Having received an ICfL 1st Time Conference Attendee Grant to attend the American Library Association Conference in Las Vegas during June of this year, I made it a priority to spend one entire day at the Chapter Leaders Forum Meeting. The Forum brings together board members from various state library associations in order to share ideas about membership, activities, and library promotion. At this year’s event a number of attendees offered suggestions for increasing association membership at a time when most were seeing declines. Although the Idaho Library Association actually increased its membership overall (and in all its divisions as well), awareness of other states’ ideas may prove helpful in coming years.
The idea of targeted advertising to individual libraries appeared in several formats at the Forum. The Washington Library Association highlighted their Library Ambassadors program, which has as its goal finding at least one person at each library in the state willing to highlight the activities of the association and spreading the word about how those activities work to advance the goals of the profession. WLA provides a “toolkit” to ambassadors to help them in their efforts. Such a toolkit might include any sort of information that association leaders feel would help non-members understand why membership matters, such as information about what dues actually are used for and whether or not they have made a difference in patrons’ lives. Similarly, an Advocacy Committee within the association makes an effort to call each new library director in the state in order to inform him or her about the association’s work.
Planning social or group activities for members also proved a popular membership recruitment tactic among a number of associations. Many included receptions for new members at association events, such as annual conferences. Member initiative groups or communities, both in-person and virtual, also were suggested as were retreats or workshops like the Harwood Institute’s Turning Outward Initiative. Not all activities mentioned during this discussion necessarily cost a lot of money or time, however, as some associations suggested simple initiatives like creating a Pinterest account aligned with the association’s goals or activities or offering a statewide honorary award to a paraprofessional of the year.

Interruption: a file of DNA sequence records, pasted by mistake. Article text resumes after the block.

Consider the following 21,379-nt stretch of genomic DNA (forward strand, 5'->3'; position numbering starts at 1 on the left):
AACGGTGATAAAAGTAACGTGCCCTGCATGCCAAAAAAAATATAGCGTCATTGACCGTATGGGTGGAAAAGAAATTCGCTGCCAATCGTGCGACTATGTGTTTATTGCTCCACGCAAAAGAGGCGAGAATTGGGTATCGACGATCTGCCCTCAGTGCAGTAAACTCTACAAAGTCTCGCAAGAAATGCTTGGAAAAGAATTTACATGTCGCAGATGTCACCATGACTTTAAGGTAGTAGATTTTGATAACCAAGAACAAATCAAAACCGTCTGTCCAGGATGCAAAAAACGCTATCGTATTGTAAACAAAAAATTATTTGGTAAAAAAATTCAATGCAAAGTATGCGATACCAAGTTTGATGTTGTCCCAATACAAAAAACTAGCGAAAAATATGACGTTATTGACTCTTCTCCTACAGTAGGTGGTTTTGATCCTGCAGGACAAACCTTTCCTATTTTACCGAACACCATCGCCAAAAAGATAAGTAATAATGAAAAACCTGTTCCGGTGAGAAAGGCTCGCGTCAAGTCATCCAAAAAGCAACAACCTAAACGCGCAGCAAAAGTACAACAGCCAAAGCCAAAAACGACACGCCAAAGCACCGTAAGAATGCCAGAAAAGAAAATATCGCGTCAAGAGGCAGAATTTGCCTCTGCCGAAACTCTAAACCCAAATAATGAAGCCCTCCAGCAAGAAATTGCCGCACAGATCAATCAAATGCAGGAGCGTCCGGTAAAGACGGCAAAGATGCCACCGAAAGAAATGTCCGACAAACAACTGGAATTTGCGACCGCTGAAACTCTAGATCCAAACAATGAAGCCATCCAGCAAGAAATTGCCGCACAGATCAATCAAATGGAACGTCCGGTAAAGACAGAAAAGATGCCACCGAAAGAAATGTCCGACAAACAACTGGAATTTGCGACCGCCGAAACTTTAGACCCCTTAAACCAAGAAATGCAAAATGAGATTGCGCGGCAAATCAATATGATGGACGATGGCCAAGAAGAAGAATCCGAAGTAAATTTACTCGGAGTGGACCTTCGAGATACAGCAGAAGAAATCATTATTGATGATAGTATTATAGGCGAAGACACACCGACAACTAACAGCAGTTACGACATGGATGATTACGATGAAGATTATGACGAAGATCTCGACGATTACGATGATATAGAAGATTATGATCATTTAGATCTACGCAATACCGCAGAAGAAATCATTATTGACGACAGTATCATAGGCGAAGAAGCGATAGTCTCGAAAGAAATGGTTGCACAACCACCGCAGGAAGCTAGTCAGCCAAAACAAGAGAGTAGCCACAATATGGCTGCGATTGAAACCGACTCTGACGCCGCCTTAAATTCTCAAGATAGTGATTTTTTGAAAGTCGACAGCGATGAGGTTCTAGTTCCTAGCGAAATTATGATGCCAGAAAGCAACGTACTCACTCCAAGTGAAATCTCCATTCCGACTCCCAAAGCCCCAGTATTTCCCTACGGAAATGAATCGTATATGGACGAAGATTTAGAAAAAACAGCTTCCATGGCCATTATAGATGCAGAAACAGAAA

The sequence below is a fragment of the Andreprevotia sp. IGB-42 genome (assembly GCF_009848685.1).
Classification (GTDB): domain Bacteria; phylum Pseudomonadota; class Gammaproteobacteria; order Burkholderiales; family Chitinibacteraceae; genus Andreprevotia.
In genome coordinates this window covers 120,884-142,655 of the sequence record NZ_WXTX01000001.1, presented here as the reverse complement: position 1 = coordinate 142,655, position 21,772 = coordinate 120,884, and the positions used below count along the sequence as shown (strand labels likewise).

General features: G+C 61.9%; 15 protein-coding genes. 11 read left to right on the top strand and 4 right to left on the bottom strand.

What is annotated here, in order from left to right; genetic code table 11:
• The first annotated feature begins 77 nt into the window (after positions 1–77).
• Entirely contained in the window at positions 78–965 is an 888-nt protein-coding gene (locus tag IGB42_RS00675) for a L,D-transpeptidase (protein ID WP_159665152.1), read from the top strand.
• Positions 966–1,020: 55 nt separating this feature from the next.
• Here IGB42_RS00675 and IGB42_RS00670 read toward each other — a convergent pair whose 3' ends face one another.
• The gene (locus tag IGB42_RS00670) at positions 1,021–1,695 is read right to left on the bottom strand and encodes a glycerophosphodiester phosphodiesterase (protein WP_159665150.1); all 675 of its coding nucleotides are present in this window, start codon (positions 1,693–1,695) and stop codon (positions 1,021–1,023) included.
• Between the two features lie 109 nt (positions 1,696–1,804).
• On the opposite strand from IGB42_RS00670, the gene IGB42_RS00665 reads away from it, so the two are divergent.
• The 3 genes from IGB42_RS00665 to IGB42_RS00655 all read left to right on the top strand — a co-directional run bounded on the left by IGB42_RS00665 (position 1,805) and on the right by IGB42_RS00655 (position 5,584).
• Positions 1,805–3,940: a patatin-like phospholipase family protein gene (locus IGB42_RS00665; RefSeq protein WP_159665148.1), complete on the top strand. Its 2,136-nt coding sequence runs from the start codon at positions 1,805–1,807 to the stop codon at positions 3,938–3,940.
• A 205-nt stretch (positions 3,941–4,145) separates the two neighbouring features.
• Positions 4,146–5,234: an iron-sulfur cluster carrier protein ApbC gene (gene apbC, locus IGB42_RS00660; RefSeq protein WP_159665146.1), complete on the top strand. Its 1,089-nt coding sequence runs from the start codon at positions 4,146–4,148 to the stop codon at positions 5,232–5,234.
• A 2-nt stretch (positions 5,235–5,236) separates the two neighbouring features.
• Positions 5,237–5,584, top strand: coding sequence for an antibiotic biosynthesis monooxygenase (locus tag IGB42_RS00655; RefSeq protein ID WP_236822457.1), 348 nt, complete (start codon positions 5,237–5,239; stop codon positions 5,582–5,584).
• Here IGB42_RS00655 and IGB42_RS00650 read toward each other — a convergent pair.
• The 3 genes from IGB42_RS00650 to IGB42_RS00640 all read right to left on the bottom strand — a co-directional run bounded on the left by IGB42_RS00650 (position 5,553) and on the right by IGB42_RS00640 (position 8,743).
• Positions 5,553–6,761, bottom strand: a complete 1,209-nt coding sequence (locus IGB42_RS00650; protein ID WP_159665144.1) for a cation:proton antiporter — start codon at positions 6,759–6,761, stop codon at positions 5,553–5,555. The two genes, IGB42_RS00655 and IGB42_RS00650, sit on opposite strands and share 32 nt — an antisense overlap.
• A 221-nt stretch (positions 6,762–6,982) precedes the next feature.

Monetary incentives were, unsurprisingly, also emphasized among Forum attendees. A monthly deduction for memberships, rather than a one-time annual payment, was something that several associations have experimented with recently. This did, of course, cause some extra set-up work for the treasurers; however, for librarians on limited incomes, it undoubtedly makes paying for a membership less burdensome. Another idea that came up during the Forum’s open discussion session also presented some accounting challenges, yet offered benefits as well. This was to offer a life-time membership to anyone willing to pay $1000 up front. Seemingly not enough associations have tried this approach to determine with any certainty its level of success yet; however, it did generate interest among cash-strapped associations. Two additional ideas offered at the Forum include free advertising, perhaps in a conference program or association newsletter, for business sponsors as well as a big discount in membership dues for any library that could convince all of its employees to join (or pay for them).
After returning from the conference, I shared these ideas at an online gathering of other attendees sponsored by ICfL. This INFO2Go! Session, entitled “Golden Nuggets from ALA 2014” included many other tidbits of information that attendees picked up at the conference. It can be found archived along with other sessions at http://libraries.idaho.gov/page/info2go. In addition, I presented some of these ideas at the next online ILA board meeting. Decisions about which of these ideas, if any, can or should realistically be implemented within the Idaho Library Association will undoubtedly be discussed more among current and future members of the board. Nevertheless, given that ILA is a member-driven organization, I would like to encourage members and non-members alike to post comments, questions, and additional ideas.
Rami Attebury is Past-President of the Idaho Library Association and a librarian at the University of Idaho Library.